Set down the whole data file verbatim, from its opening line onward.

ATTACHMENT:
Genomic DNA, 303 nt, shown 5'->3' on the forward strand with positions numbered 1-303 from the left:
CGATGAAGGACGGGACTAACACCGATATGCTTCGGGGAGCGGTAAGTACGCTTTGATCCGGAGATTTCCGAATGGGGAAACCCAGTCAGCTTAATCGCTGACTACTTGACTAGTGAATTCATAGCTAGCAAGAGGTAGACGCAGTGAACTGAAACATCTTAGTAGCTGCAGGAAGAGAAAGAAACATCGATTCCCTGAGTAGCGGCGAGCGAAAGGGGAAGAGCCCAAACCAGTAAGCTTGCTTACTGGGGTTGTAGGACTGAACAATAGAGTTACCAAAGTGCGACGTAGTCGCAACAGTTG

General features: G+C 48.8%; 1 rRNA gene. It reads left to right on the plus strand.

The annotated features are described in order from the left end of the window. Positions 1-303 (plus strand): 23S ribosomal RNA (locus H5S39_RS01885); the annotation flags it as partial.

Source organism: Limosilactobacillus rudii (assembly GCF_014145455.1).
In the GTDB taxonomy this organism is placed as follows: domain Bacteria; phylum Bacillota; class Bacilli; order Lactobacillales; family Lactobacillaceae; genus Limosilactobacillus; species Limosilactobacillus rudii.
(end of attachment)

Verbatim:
Genomic DNA, 303 nt, shown 5'->3' on the forward strand with positions numbered 1-303 from the left:
CGATGAAGGACGGGACTAACACCGATATGCTTCGGGGAGCGGTAAGTACGCTTTGATCCGGAGATTTCCGAATGGGGAAACCCAGTCAGCTTAATCGCTGACTACTTGACTAGTGAATTCATAGCTAGCAAGAGGTAGACGCAGTGAACTGAAACATCTTAGTAGCTGCAGGAAGAGAAAGAAACATCGATTCCCTGAGTAGCGGCGAGCGAAAGGGGAAGAGCCCAAACCAGTAAGCTTGCTTACTGGGGTTGTAGGACTGAACAATAGAGTTACCAAAGTGCGACGTAGTCGCAACAGTTG

General features: G+C 48.8%; 1 rRNA gene. It reads left to right on the plus strand.

The annotated features are described in order from the left end of the window. Positions 1-303 (plus strand): 23S ribosomal RNA (locus H5S39_RS01885); the annotation flags it as partial.

Source organism: Limosilactobacillus rudii (assembly GCF_014145455.1).
In the GTDB taxonomy this organism is placed as follows: domain Bacteria; phylum Bacillota; class Bacilli; order Lactobacillales; family Lactobacillaceae; genus Limosilactobacillus; species Limosilactobacillus rudii.